What the roommate survey should actually ask

May 10, 2018, 12:20 p.m.

Every year, two students undertake the enormous task of matching each set of roommates in the incoming freshman class. While the survey used to assess roommate compatibility is certainly thorough, after a year of living in a freshman dorm (chock-full of involuntary roommate pairings of varying levels of success), I’m prepared to suggest a few changes. Typical wake-up times and study habits are undoubtedly important, but there are some questions whose addition to the survey might yield even more precisely paired roomies.

What is your star sign? This should be an open-ended question, rather than multiple choice, since the depth of knowledge a survey taker is able to provide in response to this question is in and of itself telling of their personality and consequent roommate compatibility.

What is your Netflix binge style? There are few behaviors more illuminating than whether someone typically spends whole days curled up in a blanket crying over Grey’s or reserves their favorite reruns for one-at-a-time viewings as rewards for hitting homework milestones.

How would you describe your interior decor preference? This question does double duty by assessing both roommate compatibility and the potential aesthetic unity (or lack thereof) between both halves of the room.

How soundly do you sleep? The times that roommates go to bed or wake up in the morning arguably don’t matter as much as the potential for the other roommate to be woken up around those hours. If you could sleep through a hailstorm, the fact that your roommate is an early riser probably won’t have much relevance to your compatibility.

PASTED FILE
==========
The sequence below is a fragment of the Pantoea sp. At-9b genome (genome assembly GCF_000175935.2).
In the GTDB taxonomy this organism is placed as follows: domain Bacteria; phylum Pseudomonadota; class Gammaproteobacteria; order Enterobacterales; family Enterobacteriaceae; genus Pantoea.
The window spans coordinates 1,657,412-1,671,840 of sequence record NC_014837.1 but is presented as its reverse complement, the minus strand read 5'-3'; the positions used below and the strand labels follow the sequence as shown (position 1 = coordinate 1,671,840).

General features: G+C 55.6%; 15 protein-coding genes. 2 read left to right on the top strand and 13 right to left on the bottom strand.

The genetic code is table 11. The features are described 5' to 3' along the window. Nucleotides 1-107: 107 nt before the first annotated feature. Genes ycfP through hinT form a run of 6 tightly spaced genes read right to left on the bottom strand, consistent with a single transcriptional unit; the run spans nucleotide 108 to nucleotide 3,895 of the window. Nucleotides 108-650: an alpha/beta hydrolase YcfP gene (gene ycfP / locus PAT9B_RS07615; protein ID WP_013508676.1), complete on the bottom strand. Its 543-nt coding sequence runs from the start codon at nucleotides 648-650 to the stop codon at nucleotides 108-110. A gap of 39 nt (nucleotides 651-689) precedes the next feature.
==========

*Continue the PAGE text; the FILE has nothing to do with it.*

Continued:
Rate your affinity toward headphones on a scale of 1-10. Maybe you never go anywhere without your trusty headphones, going so far as to wear them even when you’re alone. Maybe you’d rather project your music/TV/movie tastes for the world to hear over a speaker. Either way, you’d probably be better off with a roommate who shares your headphone-related tendencies.

What is your Myers Briggs personality type? Sure, this identifier is a bit of a catch-all for a variety of character traits and habits, but it’s worth knowing. Why run the risk of sticking an INTJ with an ESFJ?

Where do you draw the line re: roommate nudity? Obviously you’re sharing pretty tight quarters, and everyone should feel comfortable in their own living space. But let’s be real, there’s a range of typical duration of pantslessness, and most people wouldn’t want to live with someone on the other end of it.

What is your Starbucks/pizza/Jamba Juice/TAP order? This question arguably has little relevance to roommate compatibility, but each person’s answer should be provided to the matched roommate in advance of move-in, just in case conflict arises and you find yourself needing to ask forgiveness — bribery never hurts.


Contact Jackie O’Neil at jroneil ‘at’ stanford.edu.

Jackie O'Neil '21 is The Daily's Vol. 259 staff development director and the former executive editor for Vol. 258 and managing editor of The Grind for Vols. 255 and 256. She's a Richmond, Virginia native studying political science, psychology and ethics. Contact her at joneil 'at' stanforddaily.com.

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